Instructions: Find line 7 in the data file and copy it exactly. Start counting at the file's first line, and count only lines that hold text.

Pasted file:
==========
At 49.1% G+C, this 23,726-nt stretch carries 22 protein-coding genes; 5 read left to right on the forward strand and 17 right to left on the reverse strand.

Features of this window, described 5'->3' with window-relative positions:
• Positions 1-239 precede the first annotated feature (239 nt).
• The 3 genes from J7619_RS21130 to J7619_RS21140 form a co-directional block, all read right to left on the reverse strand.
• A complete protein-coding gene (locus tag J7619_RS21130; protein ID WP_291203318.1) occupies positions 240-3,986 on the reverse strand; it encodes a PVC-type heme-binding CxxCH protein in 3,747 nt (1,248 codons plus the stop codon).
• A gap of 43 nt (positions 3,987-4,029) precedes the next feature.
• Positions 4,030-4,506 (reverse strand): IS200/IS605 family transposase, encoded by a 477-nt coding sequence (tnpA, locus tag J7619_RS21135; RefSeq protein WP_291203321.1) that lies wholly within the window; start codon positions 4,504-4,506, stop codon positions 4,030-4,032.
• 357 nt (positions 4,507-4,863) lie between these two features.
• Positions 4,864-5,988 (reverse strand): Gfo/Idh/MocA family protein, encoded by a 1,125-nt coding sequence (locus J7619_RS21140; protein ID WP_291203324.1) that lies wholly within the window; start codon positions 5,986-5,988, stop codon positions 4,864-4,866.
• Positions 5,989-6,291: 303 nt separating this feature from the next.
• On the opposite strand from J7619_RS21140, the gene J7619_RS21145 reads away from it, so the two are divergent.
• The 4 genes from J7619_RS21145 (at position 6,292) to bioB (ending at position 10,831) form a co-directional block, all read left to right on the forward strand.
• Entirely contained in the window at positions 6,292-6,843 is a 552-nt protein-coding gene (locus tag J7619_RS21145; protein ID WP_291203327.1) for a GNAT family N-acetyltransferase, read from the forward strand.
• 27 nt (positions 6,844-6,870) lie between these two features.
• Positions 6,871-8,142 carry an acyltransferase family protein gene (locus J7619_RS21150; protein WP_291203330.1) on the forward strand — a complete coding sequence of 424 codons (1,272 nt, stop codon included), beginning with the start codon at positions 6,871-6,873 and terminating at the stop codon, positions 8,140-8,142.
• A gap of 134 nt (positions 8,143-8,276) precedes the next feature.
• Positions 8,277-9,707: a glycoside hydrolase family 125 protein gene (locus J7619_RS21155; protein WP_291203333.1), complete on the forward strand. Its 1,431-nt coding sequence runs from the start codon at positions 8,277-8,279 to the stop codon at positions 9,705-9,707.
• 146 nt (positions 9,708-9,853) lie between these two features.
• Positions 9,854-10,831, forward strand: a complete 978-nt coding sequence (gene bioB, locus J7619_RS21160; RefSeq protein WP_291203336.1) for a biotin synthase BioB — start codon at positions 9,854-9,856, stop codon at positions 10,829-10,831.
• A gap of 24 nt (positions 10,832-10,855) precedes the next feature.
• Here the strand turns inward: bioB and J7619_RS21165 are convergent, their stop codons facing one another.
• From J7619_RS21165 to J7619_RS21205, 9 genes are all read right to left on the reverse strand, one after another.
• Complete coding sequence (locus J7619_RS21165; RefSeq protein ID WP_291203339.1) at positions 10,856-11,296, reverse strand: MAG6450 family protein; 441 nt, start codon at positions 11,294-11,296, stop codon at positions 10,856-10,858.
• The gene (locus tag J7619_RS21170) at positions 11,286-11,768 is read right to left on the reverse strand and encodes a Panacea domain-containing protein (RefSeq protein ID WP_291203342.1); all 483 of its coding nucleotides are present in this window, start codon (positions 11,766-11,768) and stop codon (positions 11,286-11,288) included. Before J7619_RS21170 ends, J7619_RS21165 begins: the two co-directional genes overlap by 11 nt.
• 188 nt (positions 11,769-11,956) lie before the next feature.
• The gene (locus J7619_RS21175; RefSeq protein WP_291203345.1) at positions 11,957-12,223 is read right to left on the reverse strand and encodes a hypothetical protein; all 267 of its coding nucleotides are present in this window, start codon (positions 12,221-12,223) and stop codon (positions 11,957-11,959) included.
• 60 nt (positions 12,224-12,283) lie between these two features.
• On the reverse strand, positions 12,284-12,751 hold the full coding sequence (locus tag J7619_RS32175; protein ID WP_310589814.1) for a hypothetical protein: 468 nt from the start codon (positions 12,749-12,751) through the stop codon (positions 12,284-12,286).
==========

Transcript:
• Positions 4,030-4,506 (reverse strand): IS200/IS605 family transposase, encoded by a 477-nt coding sequence (tnpA, locus tag J7619_RS21135; RefSeq protein WP_291203321.1) that lies wholly within the window; start codon positions 4,504-4,506, stop codon positions 4,030-4,032.